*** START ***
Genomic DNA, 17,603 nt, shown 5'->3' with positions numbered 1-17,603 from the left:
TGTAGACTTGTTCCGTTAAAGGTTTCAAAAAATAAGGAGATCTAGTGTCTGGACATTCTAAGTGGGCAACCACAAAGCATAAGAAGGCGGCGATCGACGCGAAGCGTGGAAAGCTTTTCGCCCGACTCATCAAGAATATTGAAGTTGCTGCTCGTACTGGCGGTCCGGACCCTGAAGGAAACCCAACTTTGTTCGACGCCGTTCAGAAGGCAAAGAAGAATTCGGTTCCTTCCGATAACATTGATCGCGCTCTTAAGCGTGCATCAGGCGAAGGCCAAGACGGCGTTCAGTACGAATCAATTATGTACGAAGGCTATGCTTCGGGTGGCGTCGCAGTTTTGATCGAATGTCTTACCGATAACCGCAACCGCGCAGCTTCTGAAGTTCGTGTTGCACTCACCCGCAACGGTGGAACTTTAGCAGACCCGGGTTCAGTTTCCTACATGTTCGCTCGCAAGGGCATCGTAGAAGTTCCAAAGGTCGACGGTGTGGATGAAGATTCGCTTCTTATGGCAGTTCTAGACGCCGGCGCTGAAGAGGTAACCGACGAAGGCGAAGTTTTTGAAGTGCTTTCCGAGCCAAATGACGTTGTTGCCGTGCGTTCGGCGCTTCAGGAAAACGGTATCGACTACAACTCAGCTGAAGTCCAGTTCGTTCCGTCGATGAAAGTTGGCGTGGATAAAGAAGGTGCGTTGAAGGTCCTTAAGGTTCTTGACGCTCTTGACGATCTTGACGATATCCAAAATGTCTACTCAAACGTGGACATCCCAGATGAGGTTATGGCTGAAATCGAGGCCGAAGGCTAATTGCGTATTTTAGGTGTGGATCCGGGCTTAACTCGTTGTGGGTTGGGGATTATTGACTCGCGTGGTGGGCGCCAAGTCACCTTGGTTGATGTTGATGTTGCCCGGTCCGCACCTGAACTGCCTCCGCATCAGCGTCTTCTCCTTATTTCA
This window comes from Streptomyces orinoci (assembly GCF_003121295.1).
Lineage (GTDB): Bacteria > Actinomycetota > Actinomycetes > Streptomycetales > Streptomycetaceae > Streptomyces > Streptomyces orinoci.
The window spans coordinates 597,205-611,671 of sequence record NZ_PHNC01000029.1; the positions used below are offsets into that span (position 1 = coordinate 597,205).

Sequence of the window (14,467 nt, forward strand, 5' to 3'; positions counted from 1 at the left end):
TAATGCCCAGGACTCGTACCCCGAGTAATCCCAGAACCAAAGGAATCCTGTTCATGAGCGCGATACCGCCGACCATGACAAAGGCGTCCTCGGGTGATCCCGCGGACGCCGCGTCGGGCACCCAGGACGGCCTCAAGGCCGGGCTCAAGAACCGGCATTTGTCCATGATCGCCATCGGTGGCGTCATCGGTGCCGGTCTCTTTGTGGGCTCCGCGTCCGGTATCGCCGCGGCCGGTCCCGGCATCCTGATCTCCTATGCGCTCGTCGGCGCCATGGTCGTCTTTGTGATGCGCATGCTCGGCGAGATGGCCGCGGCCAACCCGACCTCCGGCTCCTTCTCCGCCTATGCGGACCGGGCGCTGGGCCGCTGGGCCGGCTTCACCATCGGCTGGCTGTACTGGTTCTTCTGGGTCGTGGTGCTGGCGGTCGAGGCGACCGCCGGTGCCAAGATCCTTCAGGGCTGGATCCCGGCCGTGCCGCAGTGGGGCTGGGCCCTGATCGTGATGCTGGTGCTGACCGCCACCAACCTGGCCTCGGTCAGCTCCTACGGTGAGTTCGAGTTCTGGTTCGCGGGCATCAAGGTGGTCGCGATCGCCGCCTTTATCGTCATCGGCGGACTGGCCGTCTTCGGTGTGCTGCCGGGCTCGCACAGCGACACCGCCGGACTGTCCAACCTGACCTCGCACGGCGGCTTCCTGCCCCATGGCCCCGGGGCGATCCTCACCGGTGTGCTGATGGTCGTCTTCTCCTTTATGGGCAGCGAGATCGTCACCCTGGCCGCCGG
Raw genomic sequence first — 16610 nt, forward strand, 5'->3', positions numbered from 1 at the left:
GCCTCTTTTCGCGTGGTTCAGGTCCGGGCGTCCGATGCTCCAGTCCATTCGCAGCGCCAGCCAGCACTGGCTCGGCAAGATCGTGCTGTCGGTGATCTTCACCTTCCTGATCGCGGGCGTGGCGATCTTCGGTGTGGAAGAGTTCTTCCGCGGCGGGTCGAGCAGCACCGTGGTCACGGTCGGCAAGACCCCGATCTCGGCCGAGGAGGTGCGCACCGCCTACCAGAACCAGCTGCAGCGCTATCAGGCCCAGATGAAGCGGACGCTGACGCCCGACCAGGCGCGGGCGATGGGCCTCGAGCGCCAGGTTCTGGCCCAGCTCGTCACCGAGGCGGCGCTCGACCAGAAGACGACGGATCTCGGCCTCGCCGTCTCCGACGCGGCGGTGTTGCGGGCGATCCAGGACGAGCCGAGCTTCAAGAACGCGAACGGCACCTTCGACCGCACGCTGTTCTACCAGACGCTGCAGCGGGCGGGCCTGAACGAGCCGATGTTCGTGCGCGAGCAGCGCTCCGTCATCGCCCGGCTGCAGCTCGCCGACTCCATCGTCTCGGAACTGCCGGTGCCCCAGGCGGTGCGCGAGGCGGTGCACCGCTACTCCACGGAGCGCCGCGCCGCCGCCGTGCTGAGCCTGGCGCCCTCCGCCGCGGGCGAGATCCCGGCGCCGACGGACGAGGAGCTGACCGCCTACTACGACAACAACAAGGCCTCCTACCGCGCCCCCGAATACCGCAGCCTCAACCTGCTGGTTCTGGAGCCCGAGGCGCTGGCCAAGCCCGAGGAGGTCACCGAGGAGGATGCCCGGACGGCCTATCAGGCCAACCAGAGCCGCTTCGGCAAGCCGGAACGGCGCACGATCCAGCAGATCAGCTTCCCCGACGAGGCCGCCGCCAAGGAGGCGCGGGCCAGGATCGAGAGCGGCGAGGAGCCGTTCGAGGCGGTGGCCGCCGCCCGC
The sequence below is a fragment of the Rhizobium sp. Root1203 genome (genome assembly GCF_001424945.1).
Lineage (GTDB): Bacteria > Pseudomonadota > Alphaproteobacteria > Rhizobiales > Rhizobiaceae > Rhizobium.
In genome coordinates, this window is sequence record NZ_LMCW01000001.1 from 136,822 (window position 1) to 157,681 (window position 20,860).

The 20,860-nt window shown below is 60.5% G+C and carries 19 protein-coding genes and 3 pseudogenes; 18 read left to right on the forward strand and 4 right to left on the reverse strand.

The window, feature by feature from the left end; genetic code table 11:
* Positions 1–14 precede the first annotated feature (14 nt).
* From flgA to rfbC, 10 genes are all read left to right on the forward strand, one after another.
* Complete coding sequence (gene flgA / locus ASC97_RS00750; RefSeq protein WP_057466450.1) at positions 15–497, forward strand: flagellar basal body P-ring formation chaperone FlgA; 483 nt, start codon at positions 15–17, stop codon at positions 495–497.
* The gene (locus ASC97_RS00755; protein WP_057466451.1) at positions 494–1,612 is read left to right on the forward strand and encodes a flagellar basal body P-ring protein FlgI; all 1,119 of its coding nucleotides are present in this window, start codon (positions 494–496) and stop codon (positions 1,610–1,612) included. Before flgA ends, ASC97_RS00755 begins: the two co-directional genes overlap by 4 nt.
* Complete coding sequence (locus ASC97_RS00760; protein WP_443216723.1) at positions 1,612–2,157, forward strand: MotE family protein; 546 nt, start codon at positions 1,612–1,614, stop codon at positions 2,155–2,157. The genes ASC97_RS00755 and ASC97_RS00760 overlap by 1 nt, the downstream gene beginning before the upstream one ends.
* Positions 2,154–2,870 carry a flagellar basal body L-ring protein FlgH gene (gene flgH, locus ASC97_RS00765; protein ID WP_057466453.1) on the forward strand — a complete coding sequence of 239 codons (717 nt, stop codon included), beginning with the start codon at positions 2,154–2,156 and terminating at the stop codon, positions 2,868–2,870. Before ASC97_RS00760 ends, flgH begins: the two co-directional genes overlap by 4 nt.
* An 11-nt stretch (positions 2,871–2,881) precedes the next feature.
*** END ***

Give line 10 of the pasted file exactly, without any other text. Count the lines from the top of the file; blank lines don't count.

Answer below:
The sequence below is a fragment of the Rhizobium sp. Root1203 genome (genome assembly GCF_001424945.1).